Monday, December 31, 2007


Anjuelle Floyd, author of Keeper of Secrets…Translations of an Incident, June 2007, Three Muses Press, received her MFA in Creative Writing from Goddard College, Port Townsend, Washington.

A graduate of Duke University, she received her MA in Counseling Psychology from The California Institute of Integral Studies, she has also studied at the Dominican School of Philosophy and Theology, Berkeley, CA.

Anjuelle has practiced the art of Process Painting for the last decade.

A wife and mother of 25 years, Anjuelle is also a licensed Marriage and Family Therapist.

She facilitates writing groups and provides individual consultation of fiction projects.

What would you like your readers to take away from your book?
That God is relationship.

And after prayer and devotion to God the most important aspect of our lives are the relationships we hold with others.

A spiritual teacher whom I met at wrote:

Travel far--not only to make friends but to also shatter our own veiled existence…

--abu zhulixin

I offer my stories as experiences of travel so as author and readers we can begin to see who we truly are, not what and who the world tells us we should be. Then and only then can we begin to see others and the world as it is—and experience the miracle of a change our hearts and consciousness.

What have you learned throughout the process of writing, pitching - and now, promoting your book?

You have to stay honest—to and with yourself as a person and as a writer. The truthfulness you hold with yourself—accepting what your heart delivers and seeking to refine, not reshape that to what you think it ought to be or what will sell--will make your stories compelling, and help your stories resonate with readers.

People read to know they are not alone. Giving them who we through our characters lets readers know they are not.

This same authenticity will lend integrity to you as a writer and guide you in how best to promote your work.

What are three things you wish you'd known before you reached where you are now?

This is a hard one since I feel everything came when is was supposed to—that my work was published when I was best able to handle it—when I had attained the skills not only to write but know what I needed to work on in improving my craft and how to get help in doing that.

I wish had known how much people struggle with their writing and how impatient some people are to get their work out there, so much so that they make business decisions that are not in their best interest and that that of their creative spirit.

I wish I had known how important it is to trust your instincts in every part of your writing—not that you don’t need training and that there’s always room for improvement and to learn. I just wish I had known to trust myself—how to just let myself write and not get caught up in what others think—to just come from your heart. And that when you do. This is the most important aspect whatever your creative passion. Don’t be afraid to feel and to respectfully share those feelings with others. They’ll love you for it.

Then again I’m seeing evidence of that now—when I’m supposed to.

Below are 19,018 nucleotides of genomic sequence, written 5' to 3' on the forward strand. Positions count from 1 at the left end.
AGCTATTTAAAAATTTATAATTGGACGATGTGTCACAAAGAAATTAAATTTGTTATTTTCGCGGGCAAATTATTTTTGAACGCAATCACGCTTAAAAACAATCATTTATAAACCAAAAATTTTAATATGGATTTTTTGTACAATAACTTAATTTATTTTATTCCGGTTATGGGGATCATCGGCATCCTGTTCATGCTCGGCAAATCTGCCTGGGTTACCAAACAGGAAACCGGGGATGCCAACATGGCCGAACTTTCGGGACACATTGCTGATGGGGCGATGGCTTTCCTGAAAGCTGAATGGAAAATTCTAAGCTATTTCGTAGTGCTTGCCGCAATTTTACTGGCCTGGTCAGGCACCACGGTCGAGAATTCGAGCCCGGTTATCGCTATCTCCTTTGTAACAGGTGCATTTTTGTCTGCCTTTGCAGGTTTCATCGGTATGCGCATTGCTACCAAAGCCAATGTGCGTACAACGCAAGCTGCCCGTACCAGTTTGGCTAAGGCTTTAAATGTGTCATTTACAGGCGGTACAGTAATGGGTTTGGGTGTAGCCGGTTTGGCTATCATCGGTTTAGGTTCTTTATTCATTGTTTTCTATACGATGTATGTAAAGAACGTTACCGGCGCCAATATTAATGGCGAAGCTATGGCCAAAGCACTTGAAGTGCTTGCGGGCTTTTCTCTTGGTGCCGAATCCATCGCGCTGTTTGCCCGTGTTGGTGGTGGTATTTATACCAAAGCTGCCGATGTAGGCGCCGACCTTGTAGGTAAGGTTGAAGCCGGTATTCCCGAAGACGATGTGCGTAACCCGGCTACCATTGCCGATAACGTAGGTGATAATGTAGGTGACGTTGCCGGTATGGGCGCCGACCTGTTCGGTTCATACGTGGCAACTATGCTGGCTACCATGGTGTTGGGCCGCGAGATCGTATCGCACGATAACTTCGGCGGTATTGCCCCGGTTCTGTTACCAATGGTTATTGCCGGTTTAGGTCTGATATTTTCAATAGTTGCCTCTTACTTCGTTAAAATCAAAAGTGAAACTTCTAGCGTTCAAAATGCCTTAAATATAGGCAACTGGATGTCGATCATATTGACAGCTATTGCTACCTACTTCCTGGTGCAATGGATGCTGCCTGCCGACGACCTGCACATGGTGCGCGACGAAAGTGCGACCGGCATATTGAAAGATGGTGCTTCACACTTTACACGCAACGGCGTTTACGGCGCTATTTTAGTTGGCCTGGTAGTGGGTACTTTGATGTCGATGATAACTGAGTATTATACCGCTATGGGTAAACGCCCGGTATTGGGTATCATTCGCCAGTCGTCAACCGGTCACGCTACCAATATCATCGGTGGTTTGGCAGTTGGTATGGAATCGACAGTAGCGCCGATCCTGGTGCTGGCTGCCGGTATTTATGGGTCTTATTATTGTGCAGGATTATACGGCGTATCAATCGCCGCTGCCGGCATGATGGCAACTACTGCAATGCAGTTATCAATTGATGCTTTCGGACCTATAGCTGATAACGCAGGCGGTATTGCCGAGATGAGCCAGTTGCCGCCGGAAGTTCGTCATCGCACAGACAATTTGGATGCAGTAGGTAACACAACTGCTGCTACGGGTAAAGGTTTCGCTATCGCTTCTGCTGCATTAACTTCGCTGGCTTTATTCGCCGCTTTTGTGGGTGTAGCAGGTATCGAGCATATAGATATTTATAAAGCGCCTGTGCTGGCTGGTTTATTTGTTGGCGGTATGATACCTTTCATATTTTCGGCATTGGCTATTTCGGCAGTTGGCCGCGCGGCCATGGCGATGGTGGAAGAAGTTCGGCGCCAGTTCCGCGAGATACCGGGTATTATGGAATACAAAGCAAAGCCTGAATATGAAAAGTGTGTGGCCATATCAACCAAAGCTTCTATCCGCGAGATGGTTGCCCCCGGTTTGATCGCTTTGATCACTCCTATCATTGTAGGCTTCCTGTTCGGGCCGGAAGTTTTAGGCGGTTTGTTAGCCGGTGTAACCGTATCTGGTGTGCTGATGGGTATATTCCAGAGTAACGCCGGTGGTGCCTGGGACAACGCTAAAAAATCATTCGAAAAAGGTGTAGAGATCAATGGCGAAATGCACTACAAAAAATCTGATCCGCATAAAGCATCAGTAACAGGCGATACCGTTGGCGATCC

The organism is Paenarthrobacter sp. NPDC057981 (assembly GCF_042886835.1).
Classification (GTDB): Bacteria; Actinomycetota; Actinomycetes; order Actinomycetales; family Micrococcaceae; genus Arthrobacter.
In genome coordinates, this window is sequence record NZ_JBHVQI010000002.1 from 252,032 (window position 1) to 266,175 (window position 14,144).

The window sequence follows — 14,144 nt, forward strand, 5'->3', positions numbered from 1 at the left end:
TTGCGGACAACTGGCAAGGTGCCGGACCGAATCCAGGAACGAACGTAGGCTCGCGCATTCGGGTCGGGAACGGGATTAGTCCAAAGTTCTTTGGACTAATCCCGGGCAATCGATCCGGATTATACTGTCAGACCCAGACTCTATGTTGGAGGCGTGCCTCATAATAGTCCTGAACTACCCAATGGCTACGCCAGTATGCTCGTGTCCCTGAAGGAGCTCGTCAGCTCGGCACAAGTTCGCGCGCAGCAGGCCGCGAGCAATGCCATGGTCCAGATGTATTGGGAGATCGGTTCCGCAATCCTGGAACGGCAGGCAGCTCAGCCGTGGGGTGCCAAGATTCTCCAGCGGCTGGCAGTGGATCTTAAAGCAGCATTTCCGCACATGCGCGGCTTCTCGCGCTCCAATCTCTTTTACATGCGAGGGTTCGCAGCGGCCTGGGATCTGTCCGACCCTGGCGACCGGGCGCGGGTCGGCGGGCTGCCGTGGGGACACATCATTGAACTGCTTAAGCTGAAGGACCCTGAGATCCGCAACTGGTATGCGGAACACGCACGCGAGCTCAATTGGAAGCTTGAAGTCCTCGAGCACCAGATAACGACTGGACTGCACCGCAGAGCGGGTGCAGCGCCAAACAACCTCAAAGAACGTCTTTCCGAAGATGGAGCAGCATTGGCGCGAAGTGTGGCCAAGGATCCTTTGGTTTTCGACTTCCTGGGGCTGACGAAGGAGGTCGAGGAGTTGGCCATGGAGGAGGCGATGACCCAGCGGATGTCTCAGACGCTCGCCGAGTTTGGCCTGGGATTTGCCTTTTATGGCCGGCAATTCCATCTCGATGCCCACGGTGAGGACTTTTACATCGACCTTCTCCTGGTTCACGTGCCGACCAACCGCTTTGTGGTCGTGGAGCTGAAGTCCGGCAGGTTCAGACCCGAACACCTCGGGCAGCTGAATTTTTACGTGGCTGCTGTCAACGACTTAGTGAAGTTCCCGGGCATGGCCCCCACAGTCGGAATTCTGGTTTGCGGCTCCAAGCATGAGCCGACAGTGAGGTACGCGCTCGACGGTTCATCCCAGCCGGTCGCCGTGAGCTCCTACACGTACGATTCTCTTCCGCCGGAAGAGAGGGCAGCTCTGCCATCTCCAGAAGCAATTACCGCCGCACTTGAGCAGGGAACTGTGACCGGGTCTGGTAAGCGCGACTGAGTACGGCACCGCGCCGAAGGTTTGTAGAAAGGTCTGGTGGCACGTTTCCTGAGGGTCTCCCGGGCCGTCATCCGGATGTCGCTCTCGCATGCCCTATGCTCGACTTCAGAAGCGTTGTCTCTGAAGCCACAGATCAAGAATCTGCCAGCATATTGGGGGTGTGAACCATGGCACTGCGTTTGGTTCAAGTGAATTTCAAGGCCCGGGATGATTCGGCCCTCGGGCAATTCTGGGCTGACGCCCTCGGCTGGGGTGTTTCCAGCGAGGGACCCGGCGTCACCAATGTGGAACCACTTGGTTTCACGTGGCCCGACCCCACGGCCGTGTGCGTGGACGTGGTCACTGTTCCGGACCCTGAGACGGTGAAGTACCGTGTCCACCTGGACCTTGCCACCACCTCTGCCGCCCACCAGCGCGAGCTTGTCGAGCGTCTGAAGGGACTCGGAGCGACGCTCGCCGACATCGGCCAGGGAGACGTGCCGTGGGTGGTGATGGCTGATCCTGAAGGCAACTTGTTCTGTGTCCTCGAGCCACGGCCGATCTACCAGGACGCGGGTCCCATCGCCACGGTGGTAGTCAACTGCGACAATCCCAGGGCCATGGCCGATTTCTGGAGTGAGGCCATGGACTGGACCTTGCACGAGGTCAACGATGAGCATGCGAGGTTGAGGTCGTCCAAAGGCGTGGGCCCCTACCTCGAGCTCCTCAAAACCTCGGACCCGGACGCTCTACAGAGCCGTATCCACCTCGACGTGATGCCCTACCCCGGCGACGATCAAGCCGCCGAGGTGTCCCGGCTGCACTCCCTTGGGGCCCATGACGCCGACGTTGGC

What aspect of writing do you love the best, and which do you hate the most?

I love revision—those aha moments when reading for the 5th or 20th time a story or novel I’m working on and having that aha moment went I begin to see the story that the universe is trying to tell me as a writer and a person. Then I know to have faith in the process, and that I am doing what I was sent here to do.

The hardest part for me is writing that first draft, particularly when getting to the middle part of a story—how to craft those steps leading up the transformation revealed at the climax.

I hate reading stories and novels that drag in the middle. And so I don’t want to write one. But neither do I want the pacing to go too fast so that readers miss what’s happening.

Writing the middle part of the plot line is definitely my greatest challenge. It’s also what I seek to refine. I’m always looking for ways to write a more moving and exciting middle. Meeting this challenge I know will make me a better author.

What's your secret to balancing career and family?

Prayer, love and a lot of patience.

A supportive husband and loving children are also immensely helpful. But they are God given, like all the stories I write. And so for me it comes down again to prayer and faith.

Keeper of Secrets…Translations of an Incident

When looking back is the only way forward.

Memories of the Hindu icon of dancing Siva compel wife and mother,
Raven Clarke, to intervene in the attack of one restaurant patron on

And so one truth begets another as the tale of a passionate confrontation travels from eyewitnesses to others not present. Each protagonist views the attack through an emotion-stained lens, the story taking on a life of its own as filtered through different individuals’ pasts, presents, and futures. Ultimately, every character unweaves and re-braids their hidden truths and exposes the chain of inner mysteries that bind them.

Read more about Keeper of Secrets…Translations of an Incident, at:

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